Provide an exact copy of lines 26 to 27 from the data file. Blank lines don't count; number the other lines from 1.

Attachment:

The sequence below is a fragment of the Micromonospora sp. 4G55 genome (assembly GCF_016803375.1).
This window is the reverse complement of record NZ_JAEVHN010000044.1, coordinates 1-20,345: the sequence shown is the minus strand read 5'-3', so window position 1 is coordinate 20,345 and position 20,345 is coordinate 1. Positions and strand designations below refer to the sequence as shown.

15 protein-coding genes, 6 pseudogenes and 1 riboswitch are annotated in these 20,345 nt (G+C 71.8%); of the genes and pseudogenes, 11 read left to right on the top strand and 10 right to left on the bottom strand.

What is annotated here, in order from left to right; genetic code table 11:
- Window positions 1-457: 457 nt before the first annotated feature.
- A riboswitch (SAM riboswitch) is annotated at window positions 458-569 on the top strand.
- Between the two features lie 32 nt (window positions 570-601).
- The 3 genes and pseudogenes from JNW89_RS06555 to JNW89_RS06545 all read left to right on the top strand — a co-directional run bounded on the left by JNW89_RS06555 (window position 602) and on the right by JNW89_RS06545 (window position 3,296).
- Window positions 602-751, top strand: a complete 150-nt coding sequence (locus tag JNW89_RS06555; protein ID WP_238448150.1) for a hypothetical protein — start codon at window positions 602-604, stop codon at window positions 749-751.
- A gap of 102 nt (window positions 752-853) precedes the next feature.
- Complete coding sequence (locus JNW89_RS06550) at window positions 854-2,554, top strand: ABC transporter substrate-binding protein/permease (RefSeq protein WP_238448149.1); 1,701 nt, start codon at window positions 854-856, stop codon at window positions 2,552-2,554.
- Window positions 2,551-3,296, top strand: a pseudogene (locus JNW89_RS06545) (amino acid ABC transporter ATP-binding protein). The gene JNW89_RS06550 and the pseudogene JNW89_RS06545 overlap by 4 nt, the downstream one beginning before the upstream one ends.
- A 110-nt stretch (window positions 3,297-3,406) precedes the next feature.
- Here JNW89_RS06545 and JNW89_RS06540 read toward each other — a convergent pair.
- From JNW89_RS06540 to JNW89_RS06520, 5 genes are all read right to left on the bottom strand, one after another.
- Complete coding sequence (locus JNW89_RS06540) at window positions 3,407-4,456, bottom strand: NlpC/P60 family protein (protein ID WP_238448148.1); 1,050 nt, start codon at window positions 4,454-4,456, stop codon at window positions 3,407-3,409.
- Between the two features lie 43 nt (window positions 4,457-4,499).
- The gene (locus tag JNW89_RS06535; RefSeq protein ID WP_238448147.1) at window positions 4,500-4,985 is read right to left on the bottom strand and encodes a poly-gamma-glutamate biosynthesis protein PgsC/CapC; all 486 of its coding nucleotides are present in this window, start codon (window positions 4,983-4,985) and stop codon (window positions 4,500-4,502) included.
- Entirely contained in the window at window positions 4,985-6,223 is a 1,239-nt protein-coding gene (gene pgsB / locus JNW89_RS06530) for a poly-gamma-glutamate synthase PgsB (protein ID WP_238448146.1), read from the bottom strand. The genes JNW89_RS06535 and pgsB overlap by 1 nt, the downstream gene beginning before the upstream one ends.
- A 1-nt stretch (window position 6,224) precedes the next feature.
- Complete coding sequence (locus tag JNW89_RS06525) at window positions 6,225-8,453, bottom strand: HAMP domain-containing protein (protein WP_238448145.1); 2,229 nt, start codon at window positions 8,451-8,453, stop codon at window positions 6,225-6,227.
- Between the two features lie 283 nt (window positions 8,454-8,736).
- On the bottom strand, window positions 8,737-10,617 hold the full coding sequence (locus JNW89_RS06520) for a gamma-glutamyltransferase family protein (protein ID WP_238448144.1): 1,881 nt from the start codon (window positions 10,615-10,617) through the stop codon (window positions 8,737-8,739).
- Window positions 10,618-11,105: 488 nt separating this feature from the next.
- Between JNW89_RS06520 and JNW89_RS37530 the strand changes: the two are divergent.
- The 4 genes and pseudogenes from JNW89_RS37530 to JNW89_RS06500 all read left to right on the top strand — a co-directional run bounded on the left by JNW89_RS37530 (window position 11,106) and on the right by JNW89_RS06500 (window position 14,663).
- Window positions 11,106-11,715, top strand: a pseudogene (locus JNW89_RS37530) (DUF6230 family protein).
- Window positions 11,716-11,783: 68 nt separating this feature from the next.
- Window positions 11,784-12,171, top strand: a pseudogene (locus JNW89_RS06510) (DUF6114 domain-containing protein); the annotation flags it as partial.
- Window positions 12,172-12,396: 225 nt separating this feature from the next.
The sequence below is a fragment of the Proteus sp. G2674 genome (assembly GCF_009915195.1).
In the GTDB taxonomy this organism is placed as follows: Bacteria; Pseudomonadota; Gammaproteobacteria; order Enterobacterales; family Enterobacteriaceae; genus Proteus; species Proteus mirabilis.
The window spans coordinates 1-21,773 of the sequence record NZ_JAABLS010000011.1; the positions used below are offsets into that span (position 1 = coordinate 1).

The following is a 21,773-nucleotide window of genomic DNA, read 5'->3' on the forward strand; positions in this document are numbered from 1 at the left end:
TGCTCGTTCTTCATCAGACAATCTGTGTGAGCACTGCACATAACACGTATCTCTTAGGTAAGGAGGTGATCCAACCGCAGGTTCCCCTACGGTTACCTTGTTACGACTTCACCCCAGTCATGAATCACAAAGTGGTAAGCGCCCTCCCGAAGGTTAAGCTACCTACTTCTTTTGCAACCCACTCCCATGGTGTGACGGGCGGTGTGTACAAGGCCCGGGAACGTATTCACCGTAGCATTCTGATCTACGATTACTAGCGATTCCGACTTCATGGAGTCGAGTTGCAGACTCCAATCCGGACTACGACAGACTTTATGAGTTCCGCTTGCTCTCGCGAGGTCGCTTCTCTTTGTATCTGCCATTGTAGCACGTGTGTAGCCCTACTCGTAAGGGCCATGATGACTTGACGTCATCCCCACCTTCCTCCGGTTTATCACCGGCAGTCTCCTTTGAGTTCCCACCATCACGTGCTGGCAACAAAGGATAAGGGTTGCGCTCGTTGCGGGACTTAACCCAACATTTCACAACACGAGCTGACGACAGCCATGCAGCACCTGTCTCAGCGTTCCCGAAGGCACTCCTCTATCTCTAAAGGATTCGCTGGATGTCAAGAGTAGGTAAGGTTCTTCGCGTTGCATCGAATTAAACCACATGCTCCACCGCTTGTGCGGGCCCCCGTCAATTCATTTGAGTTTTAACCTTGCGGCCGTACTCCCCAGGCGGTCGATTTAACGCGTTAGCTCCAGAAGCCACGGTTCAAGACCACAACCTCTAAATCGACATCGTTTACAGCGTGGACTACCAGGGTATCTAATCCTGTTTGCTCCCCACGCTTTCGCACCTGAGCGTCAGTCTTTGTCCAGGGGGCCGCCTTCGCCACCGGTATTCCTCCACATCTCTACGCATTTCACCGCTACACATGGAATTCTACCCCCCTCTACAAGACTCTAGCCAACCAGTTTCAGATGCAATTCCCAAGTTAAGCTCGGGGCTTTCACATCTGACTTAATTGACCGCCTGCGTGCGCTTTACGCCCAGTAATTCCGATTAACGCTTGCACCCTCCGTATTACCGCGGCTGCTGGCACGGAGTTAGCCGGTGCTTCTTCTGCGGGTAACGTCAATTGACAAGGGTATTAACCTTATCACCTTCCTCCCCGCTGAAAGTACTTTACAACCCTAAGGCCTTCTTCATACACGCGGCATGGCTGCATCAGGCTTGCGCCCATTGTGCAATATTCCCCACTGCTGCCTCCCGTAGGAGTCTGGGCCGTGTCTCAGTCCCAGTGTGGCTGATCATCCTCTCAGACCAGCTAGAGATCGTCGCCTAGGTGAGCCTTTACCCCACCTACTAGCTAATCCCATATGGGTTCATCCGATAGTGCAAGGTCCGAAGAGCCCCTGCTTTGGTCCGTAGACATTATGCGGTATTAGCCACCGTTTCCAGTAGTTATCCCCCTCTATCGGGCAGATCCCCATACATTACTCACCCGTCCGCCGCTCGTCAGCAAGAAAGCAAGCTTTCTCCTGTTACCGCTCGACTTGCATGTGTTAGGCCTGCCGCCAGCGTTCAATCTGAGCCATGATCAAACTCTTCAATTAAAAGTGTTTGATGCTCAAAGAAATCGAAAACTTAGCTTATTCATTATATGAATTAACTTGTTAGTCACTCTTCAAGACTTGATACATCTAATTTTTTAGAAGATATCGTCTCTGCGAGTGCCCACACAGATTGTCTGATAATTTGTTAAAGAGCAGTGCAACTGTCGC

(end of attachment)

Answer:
- The 4 genes and pseudogenes from JNW89_RS37530 to JNW89_RS06500 all read left to right on the top strand — a co-directional run bounded on the left by JNW89_RS37530 (window position 11,106) and on the right by JNW89_RS06500 (window position 14,663).
- Window positions 11,106-11,715, top strand: a pseudogene (locus JNW89_RS37530) (DUF6230 family protein).